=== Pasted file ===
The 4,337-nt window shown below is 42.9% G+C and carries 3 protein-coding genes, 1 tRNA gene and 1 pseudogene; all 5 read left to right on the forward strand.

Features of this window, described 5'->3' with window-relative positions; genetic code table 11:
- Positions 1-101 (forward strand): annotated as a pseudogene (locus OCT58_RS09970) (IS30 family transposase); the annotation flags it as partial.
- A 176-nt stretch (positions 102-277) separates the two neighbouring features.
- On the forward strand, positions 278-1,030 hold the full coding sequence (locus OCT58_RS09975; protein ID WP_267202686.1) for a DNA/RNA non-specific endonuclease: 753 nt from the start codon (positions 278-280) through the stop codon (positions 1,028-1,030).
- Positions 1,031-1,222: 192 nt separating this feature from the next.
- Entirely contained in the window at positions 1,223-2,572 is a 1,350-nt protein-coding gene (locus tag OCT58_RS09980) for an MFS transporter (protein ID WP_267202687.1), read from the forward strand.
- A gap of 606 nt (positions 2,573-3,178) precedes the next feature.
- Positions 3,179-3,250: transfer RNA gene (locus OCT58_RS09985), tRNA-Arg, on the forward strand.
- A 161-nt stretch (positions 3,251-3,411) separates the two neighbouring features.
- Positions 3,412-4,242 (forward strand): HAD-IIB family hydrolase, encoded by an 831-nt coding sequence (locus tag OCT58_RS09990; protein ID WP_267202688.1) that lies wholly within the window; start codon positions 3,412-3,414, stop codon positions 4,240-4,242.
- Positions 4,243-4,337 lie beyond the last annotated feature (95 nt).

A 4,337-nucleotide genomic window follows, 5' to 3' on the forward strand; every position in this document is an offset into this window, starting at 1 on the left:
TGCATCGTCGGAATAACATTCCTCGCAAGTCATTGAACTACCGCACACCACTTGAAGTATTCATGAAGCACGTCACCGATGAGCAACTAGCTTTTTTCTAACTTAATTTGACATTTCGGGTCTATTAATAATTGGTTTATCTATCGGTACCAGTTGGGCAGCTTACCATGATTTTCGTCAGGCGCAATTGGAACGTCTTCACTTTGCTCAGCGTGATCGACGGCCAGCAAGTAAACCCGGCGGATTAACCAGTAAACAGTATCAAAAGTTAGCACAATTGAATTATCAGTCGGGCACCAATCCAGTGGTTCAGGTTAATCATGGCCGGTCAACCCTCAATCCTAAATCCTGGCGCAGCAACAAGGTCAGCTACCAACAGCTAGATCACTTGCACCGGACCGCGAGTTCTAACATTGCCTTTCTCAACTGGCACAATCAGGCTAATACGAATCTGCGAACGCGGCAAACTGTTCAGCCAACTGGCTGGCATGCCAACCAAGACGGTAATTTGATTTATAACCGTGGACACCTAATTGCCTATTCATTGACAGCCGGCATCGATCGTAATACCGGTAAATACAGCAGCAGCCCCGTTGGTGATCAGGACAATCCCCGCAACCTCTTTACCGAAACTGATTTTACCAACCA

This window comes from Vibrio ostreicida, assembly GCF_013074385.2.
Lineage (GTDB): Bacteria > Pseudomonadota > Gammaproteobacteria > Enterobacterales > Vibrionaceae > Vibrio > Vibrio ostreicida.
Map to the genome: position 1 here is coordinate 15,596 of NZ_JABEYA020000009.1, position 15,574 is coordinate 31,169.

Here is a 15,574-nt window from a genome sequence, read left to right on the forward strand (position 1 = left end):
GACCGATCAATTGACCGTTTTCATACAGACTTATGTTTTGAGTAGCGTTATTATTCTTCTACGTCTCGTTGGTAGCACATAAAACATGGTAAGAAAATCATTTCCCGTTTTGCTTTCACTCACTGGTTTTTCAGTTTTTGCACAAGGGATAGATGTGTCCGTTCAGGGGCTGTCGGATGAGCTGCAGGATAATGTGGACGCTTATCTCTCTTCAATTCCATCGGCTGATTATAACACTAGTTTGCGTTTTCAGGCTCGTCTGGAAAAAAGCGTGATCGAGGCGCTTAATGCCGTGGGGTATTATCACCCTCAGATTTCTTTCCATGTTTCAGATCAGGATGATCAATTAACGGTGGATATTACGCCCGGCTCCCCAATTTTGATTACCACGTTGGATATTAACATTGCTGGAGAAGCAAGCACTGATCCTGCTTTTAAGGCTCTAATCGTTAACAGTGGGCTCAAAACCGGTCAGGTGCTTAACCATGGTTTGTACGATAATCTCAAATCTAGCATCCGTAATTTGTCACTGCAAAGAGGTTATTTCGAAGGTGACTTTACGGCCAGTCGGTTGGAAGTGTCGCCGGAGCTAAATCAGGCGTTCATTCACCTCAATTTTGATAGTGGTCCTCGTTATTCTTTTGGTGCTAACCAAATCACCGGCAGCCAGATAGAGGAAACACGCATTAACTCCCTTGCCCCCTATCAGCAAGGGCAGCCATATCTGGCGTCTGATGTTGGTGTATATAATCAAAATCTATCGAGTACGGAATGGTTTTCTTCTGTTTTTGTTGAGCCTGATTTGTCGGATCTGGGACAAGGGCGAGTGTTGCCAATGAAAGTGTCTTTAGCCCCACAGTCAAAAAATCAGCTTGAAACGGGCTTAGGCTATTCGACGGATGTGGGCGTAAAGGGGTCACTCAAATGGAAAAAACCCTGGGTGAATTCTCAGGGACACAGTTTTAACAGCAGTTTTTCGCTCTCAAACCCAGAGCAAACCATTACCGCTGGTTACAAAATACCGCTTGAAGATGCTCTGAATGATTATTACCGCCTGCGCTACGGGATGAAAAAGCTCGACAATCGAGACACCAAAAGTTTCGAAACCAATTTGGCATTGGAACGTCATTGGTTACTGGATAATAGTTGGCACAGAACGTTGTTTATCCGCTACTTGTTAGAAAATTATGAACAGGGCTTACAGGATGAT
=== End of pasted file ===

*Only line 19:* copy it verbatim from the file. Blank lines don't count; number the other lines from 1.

GACCGATCAATTGACCGTTTTCATACAGACTTATGTTTTGAGTAGCGTTATTATTCTTCTACGTCTCGTTGGTAGCACATAAAACATGGTAAGAAAATCATTTCCCGTTTTGCTTTCACTCACTGGTTTTTCAGTTTTTGCACAAGGGATAGATGTGTCCGTTCAGGGGCTGTCGGATGAGCTGCAGGATAATGTGGACGCTTATCTCTCTTCAATTCCATCGGCTGATTATAACACTAGTTTGCGTTTTCAGGCTCGTCTGGAAAAAAGCGTGATCGAGGCGCTTAATGCCGTGGGGTATTATCACCCTCAGATTTCTTTCCATGTTTCAGATCAGGATGATCAATTAACGGTGGATATTACGCCCGGCTCCCCAATTTTGATTACCACGTTGGATATTAACATTGCTGGAGAAGCAAGCACTGATCCTGCTTTTAAGGCTCTAATCGTTAACAGTGGGCTCAAAACCGGTCAGGTGCTTAACCATGGTTTGTACGATAATCTCAAATCTAGCATCCGTAATTTGTCACTGCAAAGAGGTTATTTCGAAGGTGACTTTACGGCCAGTCGGTTGGAAGTGTCGCCGGAGCTAAATCAGGCGTTCATTCACCTCAATTTTGATAGTGGTCCTCGTTATTCTTTTGGTGCTAACCAAATCACCGGCAGCCAGATAGAGGAAACACGCATTAACTCCCTTGCCCCCTATCAGCAAGGGCAGCCATATCTGGCGTCTGATGTTGGTGTATATAATCAAAATCTATCGAGTACGGAATGGTTTTCTTCTGTTTTTGTTGAGCCTGATTTGTCGGATCTGGGACAAGGGCGAGTGTTGCCAATGAAAGTGTCTTTAGCCCCACAGTCAAAAAATCAGCTTGAAACGGGCTTAGGCTATTCGACGGATGTGGGCGTAAAGGGGTCACTCAAATGGAAAAAACCCTGGGTGAATTCTCAGGGACACAGTTTTAACAGCAGTTTTTCGCTCTCAAACCCAGAGCAAACCATTACCGCTGGTTACAAAATACCGCTTGAAGATGCTCTGAATGATTATTACCGCCTGCGCTACGGGATGAAAAAGCTCGACAATCGAGACACCAAAAGTTTCGAAACCAATTTGGCATTGGAACGTCATTGGTTACTGGATAATAGTTGGCACAGAACGTTGTTTATCCGCTACTTGTTAGAAAATTATGAACAGGGCTTACAGGATGAT